Review: James, Live from Times Square, Newcastle

James singer Tim Booth had the crowd at Live from Times Square eating out of his hand. All pics: Carl Chambers.
James singer Tim Booth had the crowd at Live from Times Square eating out of his hand. All pics: Carl Chambers.
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Nostalgia was the order of Saturday evening at Times Square, as a packed crowd was treated to a career-spanning set from eternally popular Mancunians James.

Now in their 36th year, the seven-piece remain a significant live draw thanks to a seemingly bottomless reserve of hits which lit up the radio waves in the late ‘80s and ‘90s.

This succession of enduring classics was just one of the coups pulled off by local promoters SSD this summer, and as with all these festival-style shows the headliners came backed with eye-catching support.

Unfortunately that description cannot be applied to North East outfit The Voluntears – a last-minute addition, whose name didn’t feature on any listings or promotional material.

As such, the quartet were left with a meagre audience and a vast space to fill, and with the best will in the world their workmanlike indie hardly did much to stir those present into a frenzy.

Things were similarly flat during Wild Front’s performance, though I for one found their set to be an enjoyable introduction.

Playing a jangly brand of dream pop, the Southampton four-piece’s songs came packed with variety, with nifty hooks and dense atmospheric curves around every corner, even when they threatened to drift.

Next up were Milburn – a group who, even with the current spate of reunions, can’t have had many clamouring for their return.

In fairness, the Sheffield quartet were undoubtedly victims of circumstance, having emerged from Sheffield in the wake of the Arctic Monkeys and inevitably been condemned as copyists (they had, in fact, formed shortly before Alex Turner’s band).

Now, though, they’re back with new material; yet despite clear attempts to establish their own identity it’s difficult to envisage such stale numbers converting critics who view them as the epitome of mid-noughties landfill indie. You’ll probably have guessed that I’m one of them.

Thankfully, proceedings were elevated several notches by the arrival of former Joy Division and New Order bassist Peter Hook, who these days celebrates his career fronting his own five-piece outfit, Peter Hook & The Light.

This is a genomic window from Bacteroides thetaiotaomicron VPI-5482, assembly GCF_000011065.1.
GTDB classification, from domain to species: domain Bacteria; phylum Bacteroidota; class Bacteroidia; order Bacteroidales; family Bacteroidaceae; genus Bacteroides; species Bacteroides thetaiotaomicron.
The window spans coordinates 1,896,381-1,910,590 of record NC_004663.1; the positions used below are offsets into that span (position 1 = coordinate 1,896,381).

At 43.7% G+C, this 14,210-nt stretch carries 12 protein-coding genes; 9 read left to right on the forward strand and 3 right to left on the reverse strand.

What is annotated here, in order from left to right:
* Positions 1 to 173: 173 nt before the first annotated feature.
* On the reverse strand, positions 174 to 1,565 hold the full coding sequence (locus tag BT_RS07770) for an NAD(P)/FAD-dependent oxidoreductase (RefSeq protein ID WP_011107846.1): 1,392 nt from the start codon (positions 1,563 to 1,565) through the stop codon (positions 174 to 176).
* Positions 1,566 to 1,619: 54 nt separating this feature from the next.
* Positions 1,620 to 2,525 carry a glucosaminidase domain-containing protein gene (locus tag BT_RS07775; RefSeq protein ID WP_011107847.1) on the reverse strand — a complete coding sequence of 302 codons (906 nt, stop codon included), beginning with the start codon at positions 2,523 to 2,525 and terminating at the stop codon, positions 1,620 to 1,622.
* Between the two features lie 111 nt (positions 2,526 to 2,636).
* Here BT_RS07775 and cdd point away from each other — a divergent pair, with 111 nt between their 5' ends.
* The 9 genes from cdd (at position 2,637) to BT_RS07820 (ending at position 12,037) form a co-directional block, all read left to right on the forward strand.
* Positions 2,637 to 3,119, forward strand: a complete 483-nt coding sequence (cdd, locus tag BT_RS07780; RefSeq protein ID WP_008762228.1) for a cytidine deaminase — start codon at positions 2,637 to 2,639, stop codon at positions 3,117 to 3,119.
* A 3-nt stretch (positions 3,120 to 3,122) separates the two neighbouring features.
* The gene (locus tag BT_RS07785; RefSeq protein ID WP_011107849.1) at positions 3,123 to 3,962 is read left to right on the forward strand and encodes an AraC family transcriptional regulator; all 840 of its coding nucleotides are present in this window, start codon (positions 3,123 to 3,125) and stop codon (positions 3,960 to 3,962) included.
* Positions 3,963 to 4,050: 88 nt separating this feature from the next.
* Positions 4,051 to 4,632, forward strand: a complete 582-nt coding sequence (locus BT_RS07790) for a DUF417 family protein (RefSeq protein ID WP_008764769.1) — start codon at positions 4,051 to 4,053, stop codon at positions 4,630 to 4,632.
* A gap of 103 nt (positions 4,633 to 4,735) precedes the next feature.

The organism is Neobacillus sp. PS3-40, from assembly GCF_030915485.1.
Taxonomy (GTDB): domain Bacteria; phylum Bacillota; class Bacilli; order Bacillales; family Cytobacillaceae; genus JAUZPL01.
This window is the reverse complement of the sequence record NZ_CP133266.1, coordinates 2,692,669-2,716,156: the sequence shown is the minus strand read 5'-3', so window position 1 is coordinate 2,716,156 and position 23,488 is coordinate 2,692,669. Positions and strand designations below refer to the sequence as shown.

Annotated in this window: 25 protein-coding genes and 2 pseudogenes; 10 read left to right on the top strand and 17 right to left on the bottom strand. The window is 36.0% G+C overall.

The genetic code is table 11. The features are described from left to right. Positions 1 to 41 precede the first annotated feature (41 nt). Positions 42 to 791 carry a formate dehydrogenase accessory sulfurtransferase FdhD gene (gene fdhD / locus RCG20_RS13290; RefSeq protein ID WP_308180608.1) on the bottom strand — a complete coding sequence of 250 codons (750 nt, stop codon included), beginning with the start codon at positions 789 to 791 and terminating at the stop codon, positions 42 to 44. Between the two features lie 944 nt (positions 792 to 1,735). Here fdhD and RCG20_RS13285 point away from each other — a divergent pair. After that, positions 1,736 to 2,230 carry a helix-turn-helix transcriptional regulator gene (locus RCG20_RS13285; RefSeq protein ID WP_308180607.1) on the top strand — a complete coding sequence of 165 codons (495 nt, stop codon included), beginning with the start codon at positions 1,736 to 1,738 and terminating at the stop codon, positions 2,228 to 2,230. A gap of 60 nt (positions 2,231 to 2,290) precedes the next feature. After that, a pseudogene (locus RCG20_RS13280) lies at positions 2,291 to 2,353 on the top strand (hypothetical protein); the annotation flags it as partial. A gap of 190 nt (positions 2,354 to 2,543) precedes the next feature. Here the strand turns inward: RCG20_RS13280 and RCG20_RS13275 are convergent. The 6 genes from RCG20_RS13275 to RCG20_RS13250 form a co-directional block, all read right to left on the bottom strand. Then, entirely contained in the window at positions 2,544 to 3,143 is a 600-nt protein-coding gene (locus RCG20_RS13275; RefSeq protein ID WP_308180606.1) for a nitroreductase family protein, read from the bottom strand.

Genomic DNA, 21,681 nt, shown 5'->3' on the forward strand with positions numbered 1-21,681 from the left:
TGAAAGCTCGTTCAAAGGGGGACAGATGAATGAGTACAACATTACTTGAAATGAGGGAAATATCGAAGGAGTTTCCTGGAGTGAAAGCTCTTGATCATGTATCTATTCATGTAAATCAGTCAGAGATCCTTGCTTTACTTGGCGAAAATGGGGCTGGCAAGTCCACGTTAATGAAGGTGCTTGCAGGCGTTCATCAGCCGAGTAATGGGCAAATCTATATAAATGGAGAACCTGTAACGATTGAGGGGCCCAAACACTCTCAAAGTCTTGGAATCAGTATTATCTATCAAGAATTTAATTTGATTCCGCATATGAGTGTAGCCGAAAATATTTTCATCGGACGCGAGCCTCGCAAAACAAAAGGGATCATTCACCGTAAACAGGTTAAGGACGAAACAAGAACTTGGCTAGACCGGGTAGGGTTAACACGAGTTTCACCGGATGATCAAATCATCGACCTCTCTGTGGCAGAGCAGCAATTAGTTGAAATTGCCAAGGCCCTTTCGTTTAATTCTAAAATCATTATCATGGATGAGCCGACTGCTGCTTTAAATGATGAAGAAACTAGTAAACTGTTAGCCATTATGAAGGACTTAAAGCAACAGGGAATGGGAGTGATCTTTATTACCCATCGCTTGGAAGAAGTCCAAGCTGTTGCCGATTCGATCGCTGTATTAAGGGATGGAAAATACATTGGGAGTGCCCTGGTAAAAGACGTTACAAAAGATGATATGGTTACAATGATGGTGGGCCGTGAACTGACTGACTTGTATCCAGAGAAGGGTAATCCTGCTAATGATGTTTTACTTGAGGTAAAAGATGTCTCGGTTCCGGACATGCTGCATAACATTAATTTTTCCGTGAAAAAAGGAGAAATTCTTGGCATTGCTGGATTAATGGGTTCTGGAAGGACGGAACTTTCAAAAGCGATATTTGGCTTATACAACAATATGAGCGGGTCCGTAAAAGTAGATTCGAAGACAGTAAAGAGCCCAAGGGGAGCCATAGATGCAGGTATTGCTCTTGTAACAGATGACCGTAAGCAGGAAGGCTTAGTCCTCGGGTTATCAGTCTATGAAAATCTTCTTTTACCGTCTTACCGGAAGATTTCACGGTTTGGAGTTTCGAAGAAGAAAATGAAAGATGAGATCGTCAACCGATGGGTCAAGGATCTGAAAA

Instantly lifting a crowd by now nearing capacity, the Mancunian legend set out with a selection of brooding Joy Division classics (She’s Lost Control, in particular was sumptuous), before sparking rapture with a bunch of unadulterated New Order bangers.

Tonight’s crowd may have been somewhat middle-aged, yet this is music which has transcended generations, carrying a magic and commanding a reverence that not even initial sound issues could dim.

Perhaps the finest moment, however, came when he invited James’s Tim Booth and Jim Glennie onstage for a glorious finale of Love Will Tear Us Apart, described by the former as "one of the best love songs ever written." Superb.

Earlier in the day, Booth had posted a tweet urging fans to come down early, urging some optimistic followers to speculate that James would be opening their performance with Sit Down.

Arguably their best-known song, it’s also one which James are notoriously reluctant to air live – so it came as little surprise that the frontman moved instantly to quash the rumours.

Well, he lied, and it was indeed their opening song. His explanation? "How else could we follow Love Will Tear Us Apart?!"

This huge crowd-pleasing entrance did come at a cost – instead, it was the transatlantic smash Laid which was conspicuous in its absence – though the group were hardly found wanting in backing it up.

It wasn’t all about the hits either, with more recent cuts such as the fabulous Attention melding seamlessly and lending a freshness many may not have anticipated.

Most of the big beasts were nevertheless present and correct, with the encore in particular delivering the beautiful She’s a Star and baggy anthem Come Home before closing with Nothing But Love, a cut from latest album Girl At The End of the World, which didn't sound at all out of place.

For me, though, the highlight had come earlier when they rounded off the main set with Sometimes, a magnificent, cathartic indie classic which sparked perhaps the night’s loudest – and certainly longest – singalong.

There’ll be plenty more of those as Live From Times Square moves into its second week, yet The Libertines, Manic Street Preachers, Brian Wilson et al should know that the standard has been set!

Peter Hook rolled back the years with a greatest hits set of Joy Division and New Order songs.

Peter Hook rolled back the years with a greatest hits set of Joy Division and New Order songs.

James singer Tim Booth joined Peter Hook & The Light for their closing song, Love Will Tear Us Apart.

James singer Tim Booth joined Peter Hook & The Light for their closing song, Love Will Tear Us Apart.

James vocalist Tim Booth gets up close and personal with some of the Live from Times Square audience.

James vocalist Tim Booth gets up close and personal with some of the Live from Times Square audience.

James singer Tim Booth led his band through a set of classics and newer songs, beginning with Sit Down.

James singer Tim Booth led his band through a set of classics and newer songs, beginning with Sit Down.

James set the bar high for this week's Live from Times Square gigs.

James set the bar high for this week's Live from Times Square gigs.